Princeton public school children will be attending three additional days of school in 2013 — February 15, April 1, and June 20 — to make up for days lost during Hurricane Sandy.
In the event of more cancelled school days, the Board of Education has identified May 24, June 21, and June 24 as potential make up days.
In addition to approval of these dates, last week’s meeting of the Board of Education included a discussion of annual election dates. Offered the choice once before, the school board opted, by a five to four vote, to keep elections for new and returning school board members and budget approval in April. The Board’s discussion last week anticipated voting once again on the April-or-November question at its next meeting, on December 18. As they did before, members of the Board spoke to both sides of the issue.
Superintendent Judy Wilson offered some background on the question, noting that, for many decades, every public school district in New Jersey was required to hold April elections. Princeton was joined by about 70 other districts that kept April elections in 2012; she suggested that this year, “we may be the only district staying in April.”
By opting to move to the November general election Princeton would save about $40,000. The downside of that, according to some, is loss of the municipality’s ability to vote on the year’s proposed budget, and an overshadowing of educational concerns by other elections occurring at the same time. Ms. Wilson noted that only between nine and eleven percent of Princeton’s potential voters usually participate in the April election, and that the coming election will be the first time that Princeton voters will be voting as one entity, rather than electing Borough and Township representatives.
“I still believe that the public has a right to vote on any part of their tax bill, since we are up to 50 percent of the local property tax,” said Board President Tim Quinn, defending April elections. “It’s an exercise in democracy.”
Mr. Quinn pointed out that a particularly well-qualified candidate for the Montgomery school board was defeated in November because the excitement of the presidential election overshadowed an opportunity for the community to get to know her. Giving Perth Amboy as an example, Mr. Quinn also expressed concern about “the presence of outside groups” and “outside money” that have “tried to undo the action of duly elected board members.”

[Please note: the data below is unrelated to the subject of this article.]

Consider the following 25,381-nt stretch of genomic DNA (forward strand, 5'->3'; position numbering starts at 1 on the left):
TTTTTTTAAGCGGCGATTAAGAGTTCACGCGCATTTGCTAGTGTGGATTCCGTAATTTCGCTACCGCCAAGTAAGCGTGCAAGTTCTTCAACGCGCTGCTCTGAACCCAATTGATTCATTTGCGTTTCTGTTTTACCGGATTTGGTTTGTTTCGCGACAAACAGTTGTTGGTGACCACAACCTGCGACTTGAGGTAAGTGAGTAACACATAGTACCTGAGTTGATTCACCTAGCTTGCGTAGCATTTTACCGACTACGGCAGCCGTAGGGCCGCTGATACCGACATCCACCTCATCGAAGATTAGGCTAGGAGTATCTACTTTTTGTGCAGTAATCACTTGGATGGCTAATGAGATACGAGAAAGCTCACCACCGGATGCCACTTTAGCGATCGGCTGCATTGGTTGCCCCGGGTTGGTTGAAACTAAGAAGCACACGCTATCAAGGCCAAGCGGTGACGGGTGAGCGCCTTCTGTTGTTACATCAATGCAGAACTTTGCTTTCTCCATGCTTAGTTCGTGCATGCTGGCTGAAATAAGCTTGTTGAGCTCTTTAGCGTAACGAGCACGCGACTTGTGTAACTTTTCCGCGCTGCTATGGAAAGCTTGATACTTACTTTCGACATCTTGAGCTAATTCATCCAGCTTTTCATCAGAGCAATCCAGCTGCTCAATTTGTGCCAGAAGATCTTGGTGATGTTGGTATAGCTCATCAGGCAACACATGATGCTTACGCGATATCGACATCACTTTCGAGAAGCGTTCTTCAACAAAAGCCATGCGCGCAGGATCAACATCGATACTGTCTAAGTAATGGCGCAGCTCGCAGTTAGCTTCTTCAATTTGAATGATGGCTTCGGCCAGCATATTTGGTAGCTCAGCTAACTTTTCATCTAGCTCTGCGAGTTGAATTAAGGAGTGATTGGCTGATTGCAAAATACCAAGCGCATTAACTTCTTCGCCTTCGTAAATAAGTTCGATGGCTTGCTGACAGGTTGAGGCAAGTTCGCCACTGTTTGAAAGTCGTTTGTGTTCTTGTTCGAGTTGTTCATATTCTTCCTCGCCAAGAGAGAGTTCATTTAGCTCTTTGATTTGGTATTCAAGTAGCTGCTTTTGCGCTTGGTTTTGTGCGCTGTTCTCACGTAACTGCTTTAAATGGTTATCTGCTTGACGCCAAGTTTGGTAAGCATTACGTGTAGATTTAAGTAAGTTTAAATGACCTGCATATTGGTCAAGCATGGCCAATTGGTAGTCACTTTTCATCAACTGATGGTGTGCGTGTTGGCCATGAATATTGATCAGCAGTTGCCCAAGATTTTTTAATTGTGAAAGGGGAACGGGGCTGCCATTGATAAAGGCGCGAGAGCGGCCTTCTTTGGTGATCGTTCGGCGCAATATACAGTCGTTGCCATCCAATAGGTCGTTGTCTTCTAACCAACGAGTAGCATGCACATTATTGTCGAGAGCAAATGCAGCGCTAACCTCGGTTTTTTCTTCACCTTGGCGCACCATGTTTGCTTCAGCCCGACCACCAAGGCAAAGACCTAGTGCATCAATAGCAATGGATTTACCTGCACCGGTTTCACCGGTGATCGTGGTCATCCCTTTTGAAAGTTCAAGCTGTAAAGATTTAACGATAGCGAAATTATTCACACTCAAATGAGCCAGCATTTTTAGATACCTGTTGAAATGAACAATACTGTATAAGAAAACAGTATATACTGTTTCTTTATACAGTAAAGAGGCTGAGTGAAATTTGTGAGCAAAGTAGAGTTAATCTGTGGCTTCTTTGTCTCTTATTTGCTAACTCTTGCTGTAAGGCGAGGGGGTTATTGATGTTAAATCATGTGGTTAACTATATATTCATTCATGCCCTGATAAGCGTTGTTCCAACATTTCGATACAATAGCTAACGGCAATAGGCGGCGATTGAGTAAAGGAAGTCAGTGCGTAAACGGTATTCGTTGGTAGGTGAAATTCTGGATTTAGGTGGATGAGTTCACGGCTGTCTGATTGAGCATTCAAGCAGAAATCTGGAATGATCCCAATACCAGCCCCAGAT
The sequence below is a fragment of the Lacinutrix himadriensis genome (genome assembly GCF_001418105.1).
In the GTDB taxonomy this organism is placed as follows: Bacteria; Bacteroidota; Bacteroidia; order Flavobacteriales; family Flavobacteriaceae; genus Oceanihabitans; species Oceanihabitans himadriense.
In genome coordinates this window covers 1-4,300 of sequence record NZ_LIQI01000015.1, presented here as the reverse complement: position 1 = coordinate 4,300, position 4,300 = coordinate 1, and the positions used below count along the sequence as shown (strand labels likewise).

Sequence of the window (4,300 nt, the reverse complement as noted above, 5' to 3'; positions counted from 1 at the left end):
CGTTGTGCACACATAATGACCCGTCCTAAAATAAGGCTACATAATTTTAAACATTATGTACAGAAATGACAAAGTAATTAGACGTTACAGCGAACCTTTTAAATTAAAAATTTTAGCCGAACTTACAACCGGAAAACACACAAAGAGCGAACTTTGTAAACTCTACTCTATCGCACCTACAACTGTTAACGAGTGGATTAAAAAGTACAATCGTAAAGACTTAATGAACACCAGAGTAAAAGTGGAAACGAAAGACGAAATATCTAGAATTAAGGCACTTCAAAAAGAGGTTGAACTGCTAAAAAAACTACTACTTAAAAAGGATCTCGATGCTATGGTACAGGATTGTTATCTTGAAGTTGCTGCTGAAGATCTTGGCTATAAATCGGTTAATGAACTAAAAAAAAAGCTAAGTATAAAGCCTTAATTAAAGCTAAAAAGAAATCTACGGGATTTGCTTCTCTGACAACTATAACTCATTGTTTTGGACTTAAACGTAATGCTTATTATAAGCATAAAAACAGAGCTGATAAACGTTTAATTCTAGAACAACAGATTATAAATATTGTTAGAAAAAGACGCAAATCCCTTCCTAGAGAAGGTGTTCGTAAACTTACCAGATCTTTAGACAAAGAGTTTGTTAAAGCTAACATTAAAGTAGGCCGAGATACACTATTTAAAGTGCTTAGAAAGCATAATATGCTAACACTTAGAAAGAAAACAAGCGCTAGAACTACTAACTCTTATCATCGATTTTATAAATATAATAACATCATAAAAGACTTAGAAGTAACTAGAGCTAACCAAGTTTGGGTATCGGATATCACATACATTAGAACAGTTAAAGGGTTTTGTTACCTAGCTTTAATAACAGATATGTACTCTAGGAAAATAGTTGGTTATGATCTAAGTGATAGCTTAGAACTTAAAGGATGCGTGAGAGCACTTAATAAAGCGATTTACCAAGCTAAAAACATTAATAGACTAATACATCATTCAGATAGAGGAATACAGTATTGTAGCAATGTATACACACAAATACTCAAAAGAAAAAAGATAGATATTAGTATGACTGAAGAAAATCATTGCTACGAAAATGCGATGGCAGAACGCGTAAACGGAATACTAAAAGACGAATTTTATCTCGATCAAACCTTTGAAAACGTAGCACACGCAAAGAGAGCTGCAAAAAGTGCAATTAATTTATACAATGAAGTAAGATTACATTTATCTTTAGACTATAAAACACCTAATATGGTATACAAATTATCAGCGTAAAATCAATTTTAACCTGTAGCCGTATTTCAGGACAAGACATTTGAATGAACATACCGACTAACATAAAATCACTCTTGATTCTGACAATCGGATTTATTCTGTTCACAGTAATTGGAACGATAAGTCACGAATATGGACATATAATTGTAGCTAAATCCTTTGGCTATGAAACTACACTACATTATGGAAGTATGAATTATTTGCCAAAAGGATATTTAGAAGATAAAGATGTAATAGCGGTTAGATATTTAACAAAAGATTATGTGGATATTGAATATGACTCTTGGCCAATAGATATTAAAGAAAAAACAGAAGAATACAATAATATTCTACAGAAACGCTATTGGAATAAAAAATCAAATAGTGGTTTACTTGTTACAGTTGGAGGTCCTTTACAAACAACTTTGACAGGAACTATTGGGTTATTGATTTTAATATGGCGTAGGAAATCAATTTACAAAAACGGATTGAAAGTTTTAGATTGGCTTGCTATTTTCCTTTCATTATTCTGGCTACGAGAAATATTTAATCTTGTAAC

Noting that she is the last school board member to have been elected by the Borough, nine-year board veteran Rebecca Cox said that she would like to see the New Jersey Education Association (NJEA) “look at each and every ballot and determine whether quality vs. quantity informs who is elected.” She suggested that being in a minority of districts still holding elections in April may make it difficult for Princeton to get the NJEA’s attention. Typically, she reported, the NJEA responds to arguments that November elections become “too political” by saying that most school boards are already “heavily political,” and being run by local machines. She said that NJEA regards the practice of staying in April as “quaint.”
Citing the cost savings and the fact that more voters turn out for the general election, Board member Dan Haughton spoke in favor of moving the election to November, “if we really want to encourage democracy,” while Afsheen Shamsi, spoke in favor of April elections, and focusing “solely on education issues.”
Mr. Haughton said that since recent budgets have been limited by a two-percent cap, the loss of the community’s ability to vote on the budget “won’t make a lot of difference; it’s pretty much a given what the budget is going to be.” Ms. Wilson and Ms. Cox countered by saying that maintaining the public budget vote (i.e., keeping the April election) is “risky,” because when a budget is voted down, it goes to the governing body. Dorothy Bedford seemed to support keeping an April election by suggesting that the Board wouldn’t “want the public to have the impression” that the Board is “cavalier” and budgets all the way up to the two percent cap. “We’re usually somewhat below,” she observed.
Ms. Cox worried, however,
that time spent promoting each year’s budget takes school officials away from time spent educating students.
Community input on the election question is encouraged, and comments can be made on school district’s website, www.princetonk12.org.
In other business at the Board meeting, Student Achievement Committee Chair Andrea Spall reported on Princeton High School Principal Gary Snyder’s request that asterisks indicating levels of achievement be removed from students’ names on graduation programs.